Tunisia's Ennahda calls for boycotting vote on new constitution
Tunisians will vote in a referendum on a new constitution on July 25.
The Ennahda movement in Tunisia declared, on Thursday, that it would abstain from the referendum this month on a revised version of the nation's constitution.
On his account, Ennahda spokesperson Emad Al-Houmairi described the July 25 referendum on the new constitution as “illegitimate.”
“Ennahda calls for boycotting the constitutional referendum and considers it illegitimate, illegal and issued by a coup authority,” he told reporters.
He went on to say that the draft constitution “will undermine the pillars of the civil state and law and paves the way for an autocracy.”
On July 1, Tunisian President Kais Saied published the new constitution that will be the subject of the upcoming referendum.
The Tunisian Government Gazette noted that the new constitution involves a change of the country's political regime to a presidential system, which gives additional powers to the president.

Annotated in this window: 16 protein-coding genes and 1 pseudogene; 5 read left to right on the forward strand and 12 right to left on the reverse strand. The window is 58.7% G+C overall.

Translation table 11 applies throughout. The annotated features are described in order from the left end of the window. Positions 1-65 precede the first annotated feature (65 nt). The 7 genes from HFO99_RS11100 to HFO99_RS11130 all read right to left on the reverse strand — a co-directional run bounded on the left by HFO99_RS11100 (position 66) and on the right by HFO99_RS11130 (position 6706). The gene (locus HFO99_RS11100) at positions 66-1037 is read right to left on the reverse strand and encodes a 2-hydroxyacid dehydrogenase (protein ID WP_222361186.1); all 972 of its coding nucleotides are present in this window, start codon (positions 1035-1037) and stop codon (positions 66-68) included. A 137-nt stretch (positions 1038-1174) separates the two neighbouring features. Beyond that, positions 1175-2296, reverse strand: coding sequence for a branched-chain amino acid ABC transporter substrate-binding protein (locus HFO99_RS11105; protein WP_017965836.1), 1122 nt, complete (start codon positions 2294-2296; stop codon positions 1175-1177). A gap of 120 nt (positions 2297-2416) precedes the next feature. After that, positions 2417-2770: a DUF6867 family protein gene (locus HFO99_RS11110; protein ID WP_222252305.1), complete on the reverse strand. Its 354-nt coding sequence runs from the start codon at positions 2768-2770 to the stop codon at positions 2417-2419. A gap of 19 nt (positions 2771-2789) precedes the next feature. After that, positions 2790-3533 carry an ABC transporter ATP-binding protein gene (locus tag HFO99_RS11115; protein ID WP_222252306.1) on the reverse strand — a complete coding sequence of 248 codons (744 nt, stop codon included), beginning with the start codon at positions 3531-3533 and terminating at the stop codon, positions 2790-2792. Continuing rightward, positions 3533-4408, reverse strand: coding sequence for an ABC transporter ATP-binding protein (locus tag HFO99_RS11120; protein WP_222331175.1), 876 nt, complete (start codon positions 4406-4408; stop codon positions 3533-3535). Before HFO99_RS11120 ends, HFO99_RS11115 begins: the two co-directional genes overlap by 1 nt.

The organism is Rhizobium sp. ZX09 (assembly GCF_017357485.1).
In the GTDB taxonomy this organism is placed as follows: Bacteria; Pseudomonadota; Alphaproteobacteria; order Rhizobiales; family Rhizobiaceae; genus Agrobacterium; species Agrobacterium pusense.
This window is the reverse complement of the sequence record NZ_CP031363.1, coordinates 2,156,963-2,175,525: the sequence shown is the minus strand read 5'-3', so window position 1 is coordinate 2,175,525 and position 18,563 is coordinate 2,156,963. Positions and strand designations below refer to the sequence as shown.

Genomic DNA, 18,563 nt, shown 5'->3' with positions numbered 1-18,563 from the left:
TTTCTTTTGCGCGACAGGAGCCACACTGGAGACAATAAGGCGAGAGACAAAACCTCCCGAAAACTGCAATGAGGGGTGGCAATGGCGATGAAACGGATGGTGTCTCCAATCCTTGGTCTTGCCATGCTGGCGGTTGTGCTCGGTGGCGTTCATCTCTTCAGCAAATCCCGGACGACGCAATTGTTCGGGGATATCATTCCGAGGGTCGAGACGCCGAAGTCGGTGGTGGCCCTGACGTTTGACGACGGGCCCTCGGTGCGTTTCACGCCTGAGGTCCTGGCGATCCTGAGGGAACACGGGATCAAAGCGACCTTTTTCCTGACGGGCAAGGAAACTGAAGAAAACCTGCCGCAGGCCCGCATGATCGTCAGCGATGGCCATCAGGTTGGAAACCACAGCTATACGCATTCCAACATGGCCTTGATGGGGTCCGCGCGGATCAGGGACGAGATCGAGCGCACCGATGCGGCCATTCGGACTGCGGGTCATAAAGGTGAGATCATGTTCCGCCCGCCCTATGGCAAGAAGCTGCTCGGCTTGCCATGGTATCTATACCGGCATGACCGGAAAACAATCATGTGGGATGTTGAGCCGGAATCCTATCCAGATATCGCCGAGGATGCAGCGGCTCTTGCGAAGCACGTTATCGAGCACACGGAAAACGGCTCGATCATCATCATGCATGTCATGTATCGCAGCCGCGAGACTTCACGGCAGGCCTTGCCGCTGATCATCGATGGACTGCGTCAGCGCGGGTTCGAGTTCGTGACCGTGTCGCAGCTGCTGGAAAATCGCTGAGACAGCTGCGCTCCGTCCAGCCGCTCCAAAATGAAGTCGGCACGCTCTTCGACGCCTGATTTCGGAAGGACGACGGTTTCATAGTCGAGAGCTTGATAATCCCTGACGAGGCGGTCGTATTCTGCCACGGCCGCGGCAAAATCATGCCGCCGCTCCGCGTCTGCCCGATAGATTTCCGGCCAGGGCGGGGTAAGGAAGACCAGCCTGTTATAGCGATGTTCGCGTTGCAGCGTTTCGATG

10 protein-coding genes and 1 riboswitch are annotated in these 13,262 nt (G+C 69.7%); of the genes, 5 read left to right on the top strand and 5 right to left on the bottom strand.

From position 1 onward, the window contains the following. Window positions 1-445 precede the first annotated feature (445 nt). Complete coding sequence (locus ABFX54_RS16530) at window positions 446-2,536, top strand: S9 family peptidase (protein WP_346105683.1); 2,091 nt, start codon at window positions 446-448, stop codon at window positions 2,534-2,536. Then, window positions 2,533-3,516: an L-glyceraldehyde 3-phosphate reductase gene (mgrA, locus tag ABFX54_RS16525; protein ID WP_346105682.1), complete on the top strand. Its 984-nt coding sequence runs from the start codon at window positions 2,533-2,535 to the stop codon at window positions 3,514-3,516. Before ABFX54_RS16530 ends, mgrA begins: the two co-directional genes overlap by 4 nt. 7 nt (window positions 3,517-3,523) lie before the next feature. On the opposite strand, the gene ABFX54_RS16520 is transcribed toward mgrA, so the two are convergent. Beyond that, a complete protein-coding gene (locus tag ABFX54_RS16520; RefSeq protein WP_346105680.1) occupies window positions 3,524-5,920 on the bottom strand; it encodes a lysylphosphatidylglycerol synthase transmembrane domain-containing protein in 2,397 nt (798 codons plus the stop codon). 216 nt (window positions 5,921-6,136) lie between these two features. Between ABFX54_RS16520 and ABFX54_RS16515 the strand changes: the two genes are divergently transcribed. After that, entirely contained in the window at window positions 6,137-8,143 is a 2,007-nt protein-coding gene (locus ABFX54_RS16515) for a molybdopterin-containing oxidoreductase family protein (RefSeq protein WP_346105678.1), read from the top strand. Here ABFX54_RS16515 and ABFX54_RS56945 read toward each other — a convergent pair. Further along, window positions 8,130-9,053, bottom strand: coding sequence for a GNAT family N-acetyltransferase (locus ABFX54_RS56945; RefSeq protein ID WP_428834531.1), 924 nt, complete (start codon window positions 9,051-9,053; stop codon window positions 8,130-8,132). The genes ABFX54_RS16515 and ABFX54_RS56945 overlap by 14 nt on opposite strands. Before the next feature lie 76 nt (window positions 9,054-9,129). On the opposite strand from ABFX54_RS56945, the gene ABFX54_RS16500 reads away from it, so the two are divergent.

It also noted that this constitution will limit the role of parliament, with the exception of its role in monitoring the president and government.
President Saied, the gazette said, will continue to rule by decrees until a new parliament is elected in December.
In addition, the new constitution prevents the judiciary from going on strike, while also guaranteeing the freedom of thought, opinion, press, congregation, and publishing.
The proposed constitution says the position of president is a right for every Tunisian that does not hold a different nationality, the president may only renew his candidacy for one additional term, and the president will be the one exercising executive power with the assistance of a government headed by a prime minister.